Tuesday 17 September 2019

Cyril Farrell: Tipp firepower can leave blue-and-gold glistening all over Croke Park

Kilkenny have great record in finals but if Premier withstand early onslaught their prolific forwards can steer them to glory

Noel McGrath of Tipperary
Noel McGrath of Tipperary

Cyril Farrell

So then, traditional business as usual. Kilkenny and Tipperary started the decade as the top two and they’re ending it the same.

The only remaining issue is who finishes No 1 after a campaign where neither managed to win their respective provincial titles. That will be irrelevant to Sunday's winners, but the losers will be left with an empty feeling, having no silverware to show for their efforts.

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Neither of them were fancied pre-season to get this far, but that will be no consolation to the losers. Today, both teams are within touching distance of the summit, but by 5.05pm Sunday, one of them will be back down at the bottom, unable to even see the peak amid the clouds that descend immediately on losing camps after All-Ireland finals.

I had that feeling five times with Galway and, believe me, it’s not something you want to experience. Of course, it’s not something you consider before a final.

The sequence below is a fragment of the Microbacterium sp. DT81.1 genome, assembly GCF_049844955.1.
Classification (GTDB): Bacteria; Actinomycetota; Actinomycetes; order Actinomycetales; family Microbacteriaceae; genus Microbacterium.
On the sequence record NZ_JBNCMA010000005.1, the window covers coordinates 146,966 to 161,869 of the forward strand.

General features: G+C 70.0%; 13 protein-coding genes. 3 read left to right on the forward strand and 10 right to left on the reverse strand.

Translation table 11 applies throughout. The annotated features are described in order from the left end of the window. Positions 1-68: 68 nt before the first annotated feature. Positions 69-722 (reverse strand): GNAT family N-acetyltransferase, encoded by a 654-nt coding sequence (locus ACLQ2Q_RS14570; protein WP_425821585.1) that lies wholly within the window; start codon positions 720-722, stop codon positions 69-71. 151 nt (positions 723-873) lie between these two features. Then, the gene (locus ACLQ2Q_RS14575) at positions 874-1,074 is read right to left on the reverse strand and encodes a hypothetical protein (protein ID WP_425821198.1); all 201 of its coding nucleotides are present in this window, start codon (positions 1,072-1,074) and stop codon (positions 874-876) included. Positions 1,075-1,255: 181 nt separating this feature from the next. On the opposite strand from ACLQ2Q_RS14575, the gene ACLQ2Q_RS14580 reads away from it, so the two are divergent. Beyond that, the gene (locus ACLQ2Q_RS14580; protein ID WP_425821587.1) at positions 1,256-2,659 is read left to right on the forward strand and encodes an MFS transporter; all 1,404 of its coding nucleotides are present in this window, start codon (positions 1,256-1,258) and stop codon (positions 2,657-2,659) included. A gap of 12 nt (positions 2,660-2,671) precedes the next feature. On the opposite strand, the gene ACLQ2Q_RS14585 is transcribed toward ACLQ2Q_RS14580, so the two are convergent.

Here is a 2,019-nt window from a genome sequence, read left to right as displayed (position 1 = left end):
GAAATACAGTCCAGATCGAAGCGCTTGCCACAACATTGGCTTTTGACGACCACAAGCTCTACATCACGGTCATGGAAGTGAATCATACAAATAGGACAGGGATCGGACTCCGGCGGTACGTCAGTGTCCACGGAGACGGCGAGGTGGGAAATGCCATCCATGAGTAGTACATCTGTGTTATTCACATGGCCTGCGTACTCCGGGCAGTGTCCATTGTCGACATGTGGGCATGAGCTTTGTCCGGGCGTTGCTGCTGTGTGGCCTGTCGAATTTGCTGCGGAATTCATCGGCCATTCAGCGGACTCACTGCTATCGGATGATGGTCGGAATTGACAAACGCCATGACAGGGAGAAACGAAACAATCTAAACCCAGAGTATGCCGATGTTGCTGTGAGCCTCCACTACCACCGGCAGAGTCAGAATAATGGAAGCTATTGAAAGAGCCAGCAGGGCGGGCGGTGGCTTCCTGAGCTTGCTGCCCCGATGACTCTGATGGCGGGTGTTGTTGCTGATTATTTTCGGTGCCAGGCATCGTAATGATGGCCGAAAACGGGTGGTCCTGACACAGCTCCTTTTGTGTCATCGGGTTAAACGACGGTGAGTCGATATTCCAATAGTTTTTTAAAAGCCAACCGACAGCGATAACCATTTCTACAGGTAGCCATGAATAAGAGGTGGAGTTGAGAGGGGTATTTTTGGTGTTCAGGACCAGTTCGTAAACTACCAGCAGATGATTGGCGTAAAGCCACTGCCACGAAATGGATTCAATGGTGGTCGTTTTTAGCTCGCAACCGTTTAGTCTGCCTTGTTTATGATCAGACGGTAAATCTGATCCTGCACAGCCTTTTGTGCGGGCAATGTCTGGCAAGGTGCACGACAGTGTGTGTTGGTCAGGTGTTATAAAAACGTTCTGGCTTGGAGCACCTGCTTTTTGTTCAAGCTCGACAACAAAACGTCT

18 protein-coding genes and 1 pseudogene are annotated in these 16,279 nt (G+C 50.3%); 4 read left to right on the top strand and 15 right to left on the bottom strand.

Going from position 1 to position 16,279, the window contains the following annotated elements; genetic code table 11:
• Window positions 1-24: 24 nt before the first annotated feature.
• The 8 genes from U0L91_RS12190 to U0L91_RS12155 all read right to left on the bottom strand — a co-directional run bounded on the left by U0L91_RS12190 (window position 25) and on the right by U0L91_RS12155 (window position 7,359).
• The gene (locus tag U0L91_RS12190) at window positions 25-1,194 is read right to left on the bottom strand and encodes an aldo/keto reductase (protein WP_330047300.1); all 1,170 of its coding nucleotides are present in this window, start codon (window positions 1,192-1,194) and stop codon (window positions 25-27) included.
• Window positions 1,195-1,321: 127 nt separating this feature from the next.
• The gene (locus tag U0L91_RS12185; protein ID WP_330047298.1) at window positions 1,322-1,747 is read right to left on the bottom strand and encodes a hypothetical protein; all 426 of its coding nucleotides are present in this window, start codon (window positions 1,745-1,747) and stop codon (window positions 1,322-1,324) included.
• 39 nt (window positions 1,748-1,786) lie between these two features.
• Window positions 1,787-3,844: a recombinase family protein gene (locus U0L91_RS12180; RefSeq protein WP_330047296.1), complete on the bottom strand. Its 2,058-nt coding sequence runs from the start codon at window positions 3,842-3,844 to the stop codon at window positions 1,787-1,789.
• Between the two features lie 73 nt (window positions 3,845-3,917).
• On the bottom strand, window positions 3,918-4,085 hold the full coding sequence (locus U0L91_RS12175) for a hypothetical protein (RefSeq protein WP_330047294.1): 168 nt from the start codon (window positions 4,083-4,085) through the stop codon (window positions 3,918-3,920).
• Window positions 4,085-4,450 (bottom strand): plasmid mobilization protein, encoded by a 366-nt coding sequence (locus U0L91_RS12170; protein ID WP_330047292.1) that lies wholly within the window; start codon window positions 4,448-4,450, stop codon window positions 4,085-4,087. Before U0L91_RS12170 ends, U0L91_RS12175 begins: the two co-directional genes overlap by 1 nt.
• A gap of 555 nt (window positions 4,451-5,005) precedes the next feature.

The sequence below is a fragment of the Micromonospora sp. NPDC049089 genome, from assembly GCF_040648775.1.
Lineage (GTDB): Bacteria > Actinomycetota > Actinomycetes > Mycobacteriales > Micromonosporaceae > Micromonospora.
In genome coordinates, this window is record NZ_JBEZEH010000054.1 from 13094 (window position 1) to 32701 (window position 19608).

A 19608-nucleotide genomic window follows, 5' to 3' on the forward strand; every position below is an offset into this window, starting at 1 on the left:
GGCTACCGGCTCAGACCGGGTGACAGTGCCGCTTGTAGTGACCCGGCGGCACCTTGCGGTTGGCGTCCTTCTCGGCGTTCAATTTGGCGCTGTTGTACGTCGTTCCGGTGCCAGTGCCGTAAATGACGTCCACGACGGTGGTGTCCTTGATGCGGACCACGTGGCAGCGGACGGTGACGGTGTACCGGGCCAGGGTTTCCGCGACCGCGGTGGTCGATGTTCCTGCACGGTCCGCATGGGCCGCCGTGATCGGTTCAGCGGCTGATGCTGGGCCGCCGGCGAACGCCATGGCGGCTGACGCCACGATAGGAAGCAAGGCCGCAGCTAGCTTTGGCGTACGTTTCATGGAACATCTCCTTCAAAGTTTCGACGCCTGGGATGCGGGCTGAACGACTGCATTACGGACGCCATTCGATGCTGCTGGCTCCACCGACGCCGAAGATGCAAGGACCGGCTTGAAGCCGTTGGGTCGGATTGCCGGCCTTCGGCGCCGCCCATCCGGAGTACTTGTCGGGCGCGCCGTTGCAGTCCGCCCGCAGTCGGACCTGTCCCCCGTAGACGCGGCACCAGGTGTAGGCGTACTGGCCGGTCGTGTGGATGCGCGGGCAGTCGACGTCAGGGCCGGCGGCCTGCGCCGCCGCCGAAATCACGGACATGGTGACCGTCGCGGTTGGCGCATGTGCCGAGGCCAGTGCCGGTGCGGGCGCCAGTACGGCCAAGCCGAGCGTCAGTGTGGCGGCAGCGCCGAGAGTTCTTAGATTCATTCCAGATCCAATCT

It’s positivity all the way for Kilkenny and Tipperary, while the rest of us look on in fascination, trying to figure out how the game might unfold.

KILKENNY’S BIGGEST CONCERNS

They would never admit it, but they would have preferred if Wexford won the semi-final. They lost to Fitzy’s boys in the Leinster final, but would fancy themselves to reverse things in an All-Ireland final.

Instead, they’re facing Tipperary, whose style will raise specific problems. Kilkenny will want to turn the game into an arm-wrestle, using the ferocity which empowered them to beat Cork and Limerick as the main weapon.

Don’t get me wrong – Kilkenny are hugely skilful, but as a squad they are more suited than Tipperary to an in-your-face type of game. Question is – will they be able to shape it that way?

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There’s a perception that Kilkenny aren’t the quickest in defence, something Tipp will test to the limit. Another concern for Kilkenny is how to stop Noel McGrath exerting as much control at midfield as he has been doing. They will need to curb him, because otherwise he’ll fire over long-range points and/or pick out inside forwards with slick deliveries.

TIPPERARY’S BIGGEST CONCERNS

How do they stop Kilkenny repeating the quick start they made against Limerick? They were eight points ahead after 14 minutes and while Limerick fought back, their energies were being drained by chasing a lead rather than trying to build one.

When Kilkenny get a lead, they are like badgers – their grip tightens. In many cases, there’s no escape, but even when there is, it can leave the victim drained.

Tipperary had a difficult first half against Wexford, who should have been more than two points ahead at half-time.  Liam Sheedy knows that if Kilkenny have as much control in the first half on Sunday, Tipperary will be left with a lot more to do.

Another concern for Tipperary is that they conceded 3-20 (it should have been more) against Wexford, who hadn’t been the most prolific of outfits up to then.